Men get better care than women after having heart attacks, unless they exhibit "feminine personality traits," a new Canadian study suggests.
Women wait longer in emergency rooms, are less likely to receive certain interventions, and experience longer delays in getting medical procedures, found the Canadian Medical Association Journal study of 362 women and 761 men.
This was especially true for younger women.
"Despite improvements in the management of acute coronary syndrome over the past few decades, differences in mortality between men and women persist," it reads.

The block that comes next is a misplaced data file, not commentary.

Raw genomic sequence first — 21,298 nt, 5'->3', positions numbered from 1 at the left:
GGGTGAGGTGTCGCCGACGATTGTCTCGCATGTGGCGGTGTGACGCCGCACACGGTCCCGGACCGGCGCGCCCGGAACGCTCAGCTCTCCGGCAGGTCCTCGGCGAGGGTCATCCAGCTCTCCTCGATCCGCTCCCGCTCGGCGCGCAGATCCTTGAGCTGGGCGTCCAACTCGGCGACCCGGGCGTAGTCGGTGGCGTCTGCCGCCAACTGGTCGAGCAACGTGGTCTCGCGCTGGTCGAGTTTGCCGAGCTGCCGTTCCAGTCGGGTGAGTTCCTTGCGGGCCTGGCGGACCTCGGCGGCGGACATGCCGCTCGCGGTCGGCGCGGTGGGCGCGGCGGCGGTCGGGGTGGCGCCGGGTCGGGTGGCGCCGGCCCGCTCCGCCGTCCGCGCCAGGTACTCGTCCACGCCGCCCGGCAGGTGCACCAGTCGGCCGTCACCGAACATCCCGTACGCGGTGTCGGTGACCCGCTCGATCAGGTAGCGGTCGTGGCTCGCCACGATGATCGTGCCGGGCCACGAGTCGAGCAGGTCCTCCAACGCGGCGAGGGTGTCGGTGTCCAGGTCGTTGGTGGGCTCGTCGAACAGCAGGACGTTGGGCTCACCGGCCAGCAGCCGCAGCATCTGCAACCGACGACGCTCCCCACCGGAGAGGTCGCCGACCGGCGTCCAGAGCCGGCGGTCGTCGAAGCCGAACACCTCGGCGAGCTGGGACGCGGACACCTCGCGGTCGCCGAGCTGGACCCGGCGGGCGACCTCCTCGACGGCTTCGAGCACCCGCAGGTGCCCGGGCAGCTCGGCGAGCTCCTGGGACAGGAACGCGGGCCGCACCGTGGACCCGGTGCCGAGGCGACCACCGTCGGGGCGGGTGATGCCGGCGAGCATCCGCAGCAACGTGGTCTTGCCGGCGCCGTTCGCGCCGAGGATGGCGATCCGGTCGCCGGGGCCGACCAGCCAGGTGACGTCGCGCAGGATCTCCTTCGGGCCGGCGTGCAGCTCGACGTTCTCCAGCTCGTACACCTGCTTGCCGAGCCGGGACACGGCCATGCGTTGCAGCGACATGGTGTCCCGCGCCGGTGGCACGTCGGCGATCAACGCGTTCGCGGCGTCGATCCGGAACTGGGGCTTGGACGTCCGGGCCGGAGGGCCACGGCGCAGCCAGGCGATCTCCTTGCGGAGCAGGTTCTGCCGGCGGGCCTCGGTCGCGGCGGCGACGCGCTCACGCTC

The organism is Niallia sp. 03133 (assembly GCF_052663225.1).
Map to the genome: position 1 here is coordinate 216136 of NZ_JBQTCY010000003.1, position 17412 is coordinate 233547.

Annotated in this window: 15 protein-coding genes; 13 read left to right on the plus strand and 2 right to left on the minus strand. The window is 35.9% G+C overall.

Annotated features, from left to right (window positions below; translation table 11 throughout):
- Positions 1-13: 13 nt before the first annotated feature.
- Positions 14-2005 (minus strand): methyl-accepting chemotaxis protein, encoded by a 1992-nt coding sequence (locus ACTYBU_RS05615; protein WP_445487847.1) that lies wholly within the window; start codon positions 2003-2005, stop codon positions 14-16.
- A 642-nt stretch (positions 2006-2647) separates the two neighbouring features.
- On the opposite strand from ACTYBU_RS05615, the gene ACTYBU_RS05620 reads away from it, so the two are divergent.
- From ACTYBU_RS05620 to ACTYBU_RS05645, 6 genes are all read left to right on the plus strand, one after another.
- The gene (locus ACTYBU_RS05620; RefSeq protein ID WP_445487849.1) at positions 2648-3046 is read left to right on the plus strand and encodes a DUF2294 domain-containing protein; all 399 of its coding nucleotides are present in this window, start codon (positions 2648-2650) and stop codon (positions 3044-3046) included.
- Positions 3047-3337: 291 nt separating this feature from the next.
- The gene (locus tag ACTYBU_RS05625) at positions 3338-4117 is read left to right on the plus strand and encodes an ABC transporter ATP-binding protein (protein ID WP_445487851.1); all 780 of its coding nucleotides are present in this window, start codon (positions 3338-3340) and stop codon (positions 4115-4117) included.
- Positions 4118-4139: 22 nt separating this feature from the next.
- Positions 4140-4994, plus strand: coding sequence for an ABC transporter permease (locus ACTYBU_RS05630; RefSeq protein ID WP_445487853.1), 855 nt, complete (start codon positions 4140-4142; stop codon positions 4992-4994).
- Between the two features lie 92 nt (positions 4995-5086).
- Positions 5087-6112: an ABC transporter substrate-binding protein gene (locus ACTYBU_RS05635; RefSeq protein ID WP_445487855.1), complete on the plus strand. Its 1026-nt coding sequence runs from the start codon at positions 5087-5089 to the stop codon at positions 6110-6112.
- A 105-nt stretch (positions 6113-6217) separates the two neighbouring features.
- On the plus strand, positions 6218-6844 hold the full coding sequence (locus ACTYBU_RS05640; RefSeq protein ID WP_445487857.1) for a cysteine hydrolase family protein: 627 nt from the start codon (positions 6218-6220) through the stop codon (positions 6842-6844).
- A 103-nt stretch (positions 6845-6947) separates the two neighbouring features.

One factor that could explain this gap is that, unlike men, women often don't have chest pains right away.
Women with anxiety are also less likely to get speedy treatment, as doctors may misdiagnose symptoms as a panic attack.
But it's not just biological sex that plays a role -- it's perceived masculinity and femininity.
Men and women who displayed traditionally male traits, like being assertive or aggressive, got more timely treatment than men and women who presented feminine traits, like being shy or soft-spoken.